Day 21 -- HD-DVD


Oh nine! F nine! One one Zero. 29D! 74E! Thirty Five! Bee Dee! Eight Four Thousand, One Hundred and Fifty Six. The Sinclair C5. When I'm 63. Oh, to be 56. Two Fat Ladies. Sea? Zero.

Confused holiday ramblings from Defective by Design or the key to something bigger? It's all part of something called the AACS encryption key controversy -- way back in April 2007, the MPAA and its cronies sent takedown notices to websites which dared to feature the magic number.

Day 20 -- Vista

Here at DefectiveByDesign we have been working towards the goal of making Digital Restrictions Management (DRM) a socially unacceptable technology practice. That message is spreading.

By highlighting the threat DRM posses not just to consumer rights but to our freedom to be in control of our computers and electronic devices, we have been able to gain widespread political support.

Day 17 -- Adobe


Ah yes, Adobe, bastions of the creative world, and pain in the neck to all. Currently, as always, Adobe are up to some pretty dirty tricks. We're already seeing millions of users stuck with their deliberately crippled software -- Adobe Acrobat, Flash Player. Now comes Adobe AIR hand in hand with another sad story about the BBC:

Day 16: The Kindle Swindle

The Amazon kindle provides convenience, but at the cost of freedom. When you purchase a kindle, you must agree to use the Digital Restriction Management (DRM) system. Since all of the Kindle ebooks you purchase from Amazon are in their proprietary DRM format, you are also promising to not share them with friends. And, because you promise to not circumvent the DRM, there is no way to move them to another device or a computer. You are locked into the Kindle and you are locked into Amazon.

35 Days Against DRM — Day 13: HDTV

Confessions of a HDTV Shop Employee

HDTV is a countdown to obsolete hardware, with the unintended (or maybe just unpublicized) side effect being that viewers have fewer options, since all-digital technology can be more easily restricted. Today, we present an anonymous tale from a shop employee of some of the problems around digital TV -- how consumers are being sold on the idea of HDTV, what that means for censorship and DRM.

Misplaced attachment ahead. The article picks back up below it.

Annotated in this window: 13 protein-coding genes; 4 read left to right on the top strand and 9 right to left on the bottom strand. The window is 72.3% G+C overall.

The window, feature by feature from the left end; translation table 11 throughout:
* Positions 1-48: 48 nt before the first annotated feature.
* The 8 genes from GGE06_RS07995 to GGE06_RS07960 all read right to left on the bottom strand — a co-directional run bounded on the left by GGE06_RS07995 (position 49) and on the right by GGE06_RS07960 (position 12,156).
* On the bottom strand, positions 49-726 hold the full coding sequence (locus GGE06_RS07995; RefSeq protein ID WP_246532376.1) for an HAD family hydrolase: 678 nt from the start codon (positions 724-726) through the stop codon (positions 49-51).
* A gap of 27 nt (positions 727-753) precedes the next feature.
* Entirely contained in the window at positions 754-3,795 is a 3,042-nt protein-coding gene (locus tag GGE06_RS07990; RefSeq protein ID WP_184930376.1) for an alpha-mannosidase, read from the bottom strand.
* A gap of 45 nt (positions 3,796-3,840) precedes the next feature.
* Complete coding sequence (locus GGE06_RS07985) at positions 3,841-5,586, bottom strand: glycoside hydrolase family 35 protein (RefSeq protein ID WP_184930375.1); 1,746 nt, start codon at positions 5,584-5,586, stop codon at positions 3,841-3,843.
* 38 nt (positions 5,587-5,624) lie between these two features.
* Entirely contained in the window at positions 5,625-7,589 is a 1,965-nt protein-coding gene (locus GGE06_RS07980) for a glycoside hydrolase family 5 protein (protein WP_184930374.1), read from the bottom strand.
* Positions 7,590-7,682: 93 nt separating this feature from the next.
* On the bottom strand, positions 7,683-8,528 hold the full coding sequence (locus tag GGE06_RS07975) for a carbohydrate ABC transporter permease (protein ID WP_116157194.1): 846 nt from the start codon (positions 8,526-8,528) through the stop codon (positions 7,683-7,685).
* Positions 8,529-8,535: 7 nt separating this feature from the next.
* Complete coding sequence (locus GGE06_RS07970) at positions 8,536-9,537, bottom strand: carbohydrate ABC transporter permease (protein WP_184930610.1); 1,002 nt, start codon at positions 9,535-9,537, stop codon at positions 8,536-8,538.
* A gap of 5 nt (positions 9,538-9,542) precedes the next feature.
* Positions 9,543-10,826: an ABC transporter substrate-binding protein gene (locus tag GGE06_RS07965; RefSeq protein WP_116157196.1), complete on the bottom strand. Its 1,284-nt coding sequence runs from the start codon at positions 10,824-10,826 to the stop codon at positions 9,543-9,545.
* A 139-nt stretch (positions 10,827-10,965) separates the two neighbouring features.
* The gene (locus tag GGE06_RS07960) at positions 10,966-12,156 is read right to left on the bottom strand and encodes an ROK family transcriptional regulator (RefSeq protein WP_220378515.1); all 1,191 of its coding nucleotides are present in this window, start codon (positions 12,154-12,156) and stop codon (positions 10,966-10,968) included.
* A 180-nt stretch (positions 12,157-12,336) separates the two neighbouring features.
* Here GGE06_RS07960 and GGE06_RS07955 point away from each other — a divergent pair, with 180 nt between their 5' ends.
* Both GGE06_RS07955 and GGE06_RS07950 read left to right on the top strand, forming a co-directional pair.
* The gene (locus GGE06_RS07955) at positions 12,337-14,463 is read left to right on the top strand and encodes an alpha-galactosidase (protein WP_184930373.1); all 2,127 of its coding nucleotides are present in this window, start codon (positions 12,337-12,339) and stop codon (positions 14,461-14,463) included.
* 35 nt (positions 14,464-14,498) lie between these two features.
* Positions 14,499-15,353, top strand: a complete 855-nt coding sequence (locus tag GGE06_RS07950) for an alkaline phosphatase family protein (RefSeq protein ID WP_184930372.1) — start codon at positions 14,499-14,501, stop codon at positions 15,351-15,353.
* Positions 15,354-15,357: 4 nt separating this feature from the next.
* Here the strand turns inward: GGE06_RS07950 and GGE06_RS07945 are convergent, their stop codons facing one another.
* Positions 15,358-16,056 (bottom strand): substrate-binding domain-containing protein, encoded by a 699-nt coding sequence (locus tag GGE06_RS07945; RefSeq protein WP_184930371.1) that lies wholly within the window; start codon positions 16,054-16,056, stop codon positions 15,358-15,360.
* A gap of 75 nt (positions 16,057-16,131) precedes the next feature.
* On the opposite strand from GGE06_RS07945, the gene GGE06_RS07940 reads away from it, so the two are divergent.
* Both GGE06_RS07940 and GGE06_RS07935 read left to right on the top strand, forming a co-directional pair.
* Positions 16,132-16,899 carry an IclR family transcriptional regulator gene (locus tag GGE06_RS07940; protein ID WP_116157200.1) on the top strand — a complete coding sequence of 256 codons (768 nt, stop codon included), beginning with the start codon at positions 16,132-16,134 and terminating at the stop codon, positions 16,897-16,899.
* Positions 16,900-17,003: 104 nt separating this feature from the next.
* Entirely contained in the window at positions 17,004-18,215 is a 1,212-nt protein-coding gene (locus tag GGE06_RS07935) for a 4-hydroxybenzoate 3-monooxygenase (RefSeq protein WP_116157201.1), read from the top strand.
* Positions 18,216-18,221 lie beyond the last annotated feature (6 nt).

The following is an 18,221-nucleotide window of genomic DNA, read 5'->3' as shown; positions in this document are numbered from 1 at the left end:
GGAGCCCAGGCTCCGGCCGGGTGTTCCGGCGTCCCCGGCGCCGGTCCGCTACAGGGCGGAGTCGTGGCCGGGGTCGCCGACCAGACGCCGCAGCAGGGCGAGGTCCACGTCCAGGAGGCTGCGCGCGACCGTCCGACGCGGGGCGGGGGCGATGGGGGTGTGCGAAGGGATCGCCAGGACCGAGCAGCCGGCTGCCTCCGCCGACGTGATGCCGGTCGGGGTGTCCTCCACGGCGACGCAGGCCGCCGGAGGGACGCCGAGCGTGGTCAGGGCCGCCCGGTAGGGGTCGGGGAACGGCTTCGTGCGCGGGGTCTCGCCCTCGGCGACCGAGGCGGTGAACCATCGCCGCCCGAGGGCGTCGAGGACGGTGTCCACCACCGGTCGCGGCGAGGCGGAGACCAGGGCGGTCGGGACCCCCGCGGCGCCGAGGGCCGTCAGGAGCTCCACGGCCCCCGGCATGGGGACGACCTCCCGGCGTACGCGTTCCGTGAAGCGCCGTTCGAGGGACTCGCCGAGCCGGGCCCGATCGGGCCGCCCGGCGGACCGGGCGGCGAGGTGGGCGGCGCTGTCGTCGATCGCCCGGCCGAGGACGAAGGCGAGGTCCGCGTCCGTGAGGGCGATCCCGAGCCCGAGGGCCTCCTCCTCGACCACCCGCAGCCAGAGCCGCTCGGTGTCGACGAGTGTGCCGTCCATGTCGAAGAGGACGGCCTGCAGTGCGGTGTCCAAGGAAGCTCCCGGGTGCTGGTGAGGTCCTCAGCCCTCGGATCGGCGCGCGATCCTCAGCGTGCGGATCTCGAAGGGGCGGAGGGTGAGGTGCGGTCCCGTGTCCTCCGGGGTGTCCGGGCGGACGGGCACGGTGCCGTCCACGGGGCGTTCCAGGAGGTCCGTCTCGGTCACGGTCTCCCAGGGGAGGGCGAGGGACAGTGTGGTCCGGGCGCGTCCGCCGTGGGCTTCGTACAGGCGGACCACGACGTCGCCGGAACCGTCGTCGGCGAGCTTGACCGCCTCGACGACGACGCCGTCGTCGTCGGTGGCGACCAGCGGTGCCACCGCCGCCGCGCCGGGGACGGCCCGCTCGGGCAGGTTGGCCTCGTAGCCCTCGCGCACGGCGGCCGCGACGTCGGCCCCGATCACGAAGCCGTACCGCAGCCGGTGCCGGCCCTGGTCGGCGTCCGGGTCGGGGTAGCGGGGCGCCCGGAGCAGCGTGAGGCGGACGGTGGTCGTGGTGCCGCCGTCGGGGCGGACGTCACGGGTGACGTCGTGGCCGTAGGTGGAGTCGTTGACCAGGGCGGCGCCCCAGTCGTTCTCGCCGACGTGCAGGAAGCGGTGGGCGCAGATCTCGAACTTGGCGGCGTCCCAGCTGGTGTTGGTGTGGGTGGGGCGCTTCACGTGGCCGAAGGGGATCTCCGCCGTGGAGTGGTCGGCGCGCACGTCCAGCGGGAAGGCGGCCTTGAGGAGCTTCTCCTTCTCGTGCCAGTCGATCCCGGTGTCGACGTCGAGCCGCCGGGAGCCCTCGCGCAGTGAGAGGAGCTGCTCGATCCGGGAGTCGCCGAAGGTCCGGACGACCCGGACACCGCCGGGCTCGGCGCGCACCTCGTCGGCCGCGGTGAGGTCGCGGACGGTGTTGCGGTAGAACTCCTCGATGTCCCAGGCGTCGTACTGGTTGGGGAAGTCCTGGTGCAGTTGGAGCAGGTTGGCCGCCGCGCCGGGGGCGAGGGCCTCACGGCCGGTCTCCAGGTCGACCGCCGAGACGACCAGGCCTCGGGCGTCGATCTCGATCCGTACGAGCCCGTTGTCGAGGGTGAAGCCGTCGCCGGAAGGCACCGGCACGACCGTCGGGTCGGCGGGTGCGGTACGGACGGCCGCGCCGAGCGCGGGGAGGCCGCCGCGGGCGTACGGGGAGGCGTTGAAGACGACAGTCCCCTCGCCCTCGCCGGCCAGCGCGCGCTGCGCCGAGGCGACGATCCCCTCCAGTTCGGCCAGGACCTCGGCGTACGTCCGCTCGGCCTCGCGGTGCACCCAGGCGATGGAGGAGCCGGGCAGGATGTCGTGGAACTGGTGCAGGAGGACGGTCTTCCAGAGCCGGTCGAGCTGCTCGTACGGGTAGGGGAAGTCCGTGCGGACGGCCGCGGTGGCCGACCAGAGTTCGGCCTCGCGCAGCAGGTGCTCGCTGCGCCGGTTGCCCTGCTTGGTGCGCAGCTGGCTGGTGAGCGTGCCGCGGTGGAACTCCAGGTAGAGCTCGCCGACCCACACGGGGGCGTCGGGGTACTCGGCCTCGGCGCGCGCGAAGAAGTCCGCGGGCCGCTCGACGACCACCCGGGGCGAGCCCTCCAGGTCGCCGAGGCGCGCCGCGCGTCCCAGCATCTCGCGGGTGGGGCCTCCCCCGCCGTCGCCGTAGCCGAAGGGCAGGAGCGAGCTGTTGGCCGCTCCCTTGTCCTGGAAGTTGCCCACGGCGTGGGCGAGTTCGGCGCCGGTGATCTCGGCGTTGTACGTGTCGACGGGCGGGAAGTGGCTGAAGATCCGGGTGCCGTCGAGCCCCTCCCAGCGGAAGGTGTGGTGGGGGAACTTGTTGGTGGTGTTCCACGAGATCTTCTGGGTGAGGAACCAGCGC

Day 12: Grand Fail Auto

Thanks to everyone who's sent in details of PC games. We've already covered Spore and SecuROM -- today we're touching on GTA IV, and offering some free software alternatives.

Act 1 -- Grand Fail Auto

One of the most anticipated games of 2008 has finally been released -- defectively -- by Rockstar Games. Yes, GTA IV is laden with the same DRM that has plagued gamers so much this year -- SecuROM.

On the subject, Rockstar announced:

Day 11: iTunes

You may have heard this week, that iTunes was going DRM-free. Of course, it didn't happen. Apple's iTunes, under Steve Jobs, is still stubbornly the only major distributor of DRM-encumbered music at a time when Amazon, Rhapsody, Napster, eMusic, Magnatune, 7 Digital and more are all selling music without restriction.

35 Days Against DRM -- Day 7: Prince: Friends without benefits.

Mike McCarty sends in his horror story of being a Prince fan, as a reminder of some of the tricks being pulled on music fans in this DRM age. Mike wins one of our T-shirts and a DRM-free album from Magnatune.

We begin with the demise of Prince's DRM-music service, New Power Generation.

Act One. Prince's music service: Defective by Design

Luckily I only purchased one of MANY DRM-laden album from Prince's now defunct New Power Generation website, Xpectation. It came in the DRM-encumbered Windows Media format, but this was before I was ever aware of the horrors of DRM. Ironically, I EXPECTED the files to work pretty much forever, maybe not forever but at least a few good years. However, I guess the joke was on me as I misplaced the files on an external harddrive a year or so ago and recently located them only to find out there's absolutely nothing I can do with them.

This is pretty common with digital files, but many of the DRM-free providers such as Magnatune and eMusic allow you to redownload your purchases directly from them.

Act Two: Prince's war on the Internet

Prince's war with all things internet has left me with quite the sour taste in my mouth. Pointing my browser to the website I purchased the album from confirms that the address cannot be found. No surprise. I think it's been gone for at least a year or two now. A while back I had heard the site went under and that Prince had begun using his MySpace page. This has since been shut down as well.

As The Register noted last September:

Teaming up with Web Sheriff, the firm currently known as "Europe's leading internet policing specialist," the Minnesota-born pop star has already ordered YouTube and eBay to remove hundreds of supposedly Prince-infringing web items, and he's intent on filing suit against the two web behemoths - not to mention Swedish BitTorrent tracker The Pirate Bay.